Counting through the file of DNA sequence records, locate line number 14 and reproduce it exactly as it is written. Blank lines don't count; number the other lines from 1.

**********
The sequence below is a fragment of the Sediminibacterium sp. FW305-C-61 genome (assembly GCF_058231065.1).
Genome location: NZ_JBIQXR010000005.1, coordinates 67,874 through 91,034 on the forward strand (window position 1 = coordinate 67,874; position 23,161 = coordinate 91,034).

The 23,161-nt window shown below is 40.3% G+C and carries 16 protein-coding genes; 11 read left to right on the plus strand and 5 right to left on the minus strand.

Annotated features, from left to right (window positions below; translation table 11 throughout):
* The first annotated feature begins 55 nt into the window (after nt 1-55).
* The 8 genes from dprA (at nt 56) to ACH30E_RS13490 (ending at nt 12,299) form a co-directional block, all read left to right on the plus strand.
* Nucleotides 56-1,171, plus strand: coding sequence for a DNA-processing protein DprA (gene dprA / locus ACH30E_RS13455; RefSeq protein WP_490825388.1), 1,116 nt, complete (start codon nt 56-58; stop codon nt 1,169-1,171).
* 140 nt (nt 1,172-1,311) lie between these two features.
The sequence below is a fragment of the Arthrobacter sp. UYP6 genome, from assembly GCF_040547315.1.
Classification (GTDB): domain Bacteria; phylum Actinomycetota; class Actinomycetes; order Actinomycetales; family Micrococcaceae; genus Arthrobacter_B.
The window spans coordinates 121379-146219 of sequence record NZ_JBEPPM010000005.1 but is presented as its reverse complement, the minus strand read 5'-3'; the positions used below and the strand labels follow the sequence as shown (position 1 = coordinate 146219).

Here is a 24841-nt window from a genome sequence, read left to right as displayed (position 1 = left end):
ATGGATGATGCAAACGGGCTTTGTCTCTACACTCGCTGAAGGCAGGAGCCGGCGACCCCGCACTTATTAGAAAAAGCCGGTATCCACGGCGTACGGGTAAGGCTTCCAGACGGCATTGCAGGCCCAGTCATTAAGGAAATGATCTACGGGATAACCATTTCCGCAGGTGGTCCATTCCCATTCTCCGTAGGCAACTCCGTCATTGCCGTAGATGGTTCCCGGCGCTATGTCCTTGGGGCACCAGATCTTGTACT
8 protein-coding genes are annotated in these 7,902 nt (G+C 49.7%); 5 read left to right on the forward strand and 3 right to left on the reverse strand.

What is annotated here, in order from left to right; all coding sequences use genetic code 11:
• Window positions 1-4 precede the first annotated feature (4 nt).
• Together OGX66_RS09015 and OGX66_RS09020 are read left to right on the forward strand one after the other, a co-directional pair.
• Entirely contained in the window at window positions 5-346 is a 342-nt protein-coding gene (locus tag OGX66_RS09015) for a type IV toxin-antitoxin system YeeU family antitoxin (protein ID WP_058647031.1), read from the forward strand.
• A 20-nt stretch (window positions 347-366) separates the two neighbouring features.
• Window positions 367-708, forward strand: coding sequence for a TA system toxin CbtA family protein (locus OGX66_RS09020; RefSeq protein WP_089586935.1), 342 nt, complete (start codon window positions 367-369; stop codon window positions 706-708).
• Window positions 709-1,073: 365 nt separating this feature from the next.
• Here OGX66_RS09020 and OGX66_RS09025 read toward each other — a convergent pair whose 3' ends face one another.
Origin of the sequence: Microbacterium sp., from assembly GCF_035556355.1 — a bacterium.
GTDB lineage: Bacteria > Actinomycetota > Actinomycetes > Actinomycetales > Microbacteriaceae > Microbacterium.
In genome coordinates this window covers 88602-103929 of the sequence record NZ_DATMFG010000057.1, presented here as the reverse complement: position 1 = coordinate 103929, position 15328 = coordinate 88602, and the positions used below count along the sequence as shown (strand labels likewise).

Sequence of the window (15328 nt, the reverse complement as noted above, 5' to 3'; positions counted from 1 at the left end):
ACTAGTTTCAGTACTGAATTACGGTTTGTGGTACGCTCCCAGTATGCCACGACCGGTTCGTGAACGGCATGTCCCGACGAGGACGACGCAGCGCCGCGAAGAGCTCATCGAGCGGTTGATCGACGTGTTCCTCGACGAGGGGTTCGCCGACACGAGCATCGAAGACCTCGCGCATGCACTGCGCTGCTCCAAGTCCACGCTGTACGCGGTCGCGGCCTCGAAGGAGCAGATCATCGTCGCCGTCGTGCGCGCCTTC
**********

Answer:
8 protein-coding genes are annotated in these 7,902 nt (G+C 49.7%); 5 read left to right on the forward strand and 3 right to left on the reverse strand.